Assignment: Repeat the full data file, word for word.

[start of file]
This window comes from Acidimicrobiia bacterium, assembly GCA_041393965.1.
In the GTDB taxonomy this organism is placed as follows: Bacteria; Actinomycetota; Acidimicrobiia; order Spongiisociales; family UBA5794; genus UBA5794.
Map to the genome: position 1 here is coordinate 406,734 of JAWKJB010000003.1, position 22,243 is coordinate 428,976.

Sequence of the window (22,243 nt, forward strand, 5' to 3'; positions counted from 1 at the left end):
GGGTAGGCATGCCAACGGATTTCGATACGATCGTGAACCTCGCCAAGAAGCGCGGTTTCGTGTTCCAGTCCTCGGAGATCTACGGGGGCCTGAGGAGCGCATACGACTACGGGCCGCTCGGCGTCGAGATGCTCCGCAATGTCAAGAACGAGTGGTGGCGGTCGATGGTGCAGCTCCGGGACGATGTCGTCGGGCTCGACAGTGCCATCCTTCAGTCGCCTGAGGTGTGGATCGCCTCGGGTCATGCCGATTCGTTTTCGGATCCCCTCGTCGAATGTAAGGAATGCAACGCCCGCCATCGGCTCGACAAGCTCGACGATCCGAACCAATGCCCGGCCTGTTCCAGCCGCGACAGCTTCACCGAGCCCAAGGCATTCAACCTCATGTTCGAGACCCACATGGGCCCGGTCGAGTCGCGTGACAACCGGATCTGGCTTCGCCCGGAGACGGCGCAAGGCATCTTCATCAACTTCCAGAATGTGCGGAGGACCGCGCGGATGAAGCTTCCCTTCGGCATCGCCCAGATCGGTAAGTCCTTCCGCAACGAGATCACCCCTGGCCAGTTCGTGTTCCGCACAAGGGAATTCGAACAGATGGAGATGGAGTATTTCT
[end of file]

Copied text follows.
This window comes from Acidimicrobiia bacterium, assembly GCA_041393965.1.
In the GTDB taxonomy this organism is placed as follows: Bacteria; Actinomycetota; Acidimicrobiia; order Spongiisociales; family UBA5794; genus UBA5794.
Map to the genome: position 1 here is coordinate 406,734 of JAWKJB010000003.1, position 22,243 is coordinate 428,976.

Sequence of the window (22,243 nt, forward strand, 5' to 3'; positions counted from 1 at the left end):
GGGTAGGCATGCCAACGGATTTCGATACGATCGTGAACCTCGCCAAGAAGCGCGGTTTCGTGTTCCAGTCCTCGGAGATCTACGGGGGCCTGAGGAGCGCATACGACTACGGGCCGCTCGGCGTCGAGATGCTCCGCAATGTCAAGAACGAGTGGTGGCGGTCGATGGTGCAGCTCCGGGACGATGTCGTCGGGCTCGACAGTGCCATCCTTCAGTCGCCTGAGGTGTGGATCGCCTCGGGTCATGCCGATTCGTTTTCGGATCCCCTCGTCGAATGTAAGGAATGCAACGCCCGCCATCGGCTCGACAAGCTCGACGATCCGAACCAATGCCCGGCCTGTTCCAGCCGCGACAGCTTCACCGAGCCCAAGGCATTCAACCTCATGTTCGAGACCCACATGGGCCCGGTCGAGTCGCGTGACAACCGGATCTGGCTTCGCCCGGAGACGGCGCAAGGCATCTTCATCAACTTCCAGAATGTGCGGAGGACCGCGCGGATGAAGCTTCCCTTCGGCATCGCCCAGATCGGTAAGTCCTTCCGCAACGAGATCACCCCTGGCCAGTTCGTGTTCCGCACAAGGGAATTCGAACAGATGGAGATGGAGTATTTCT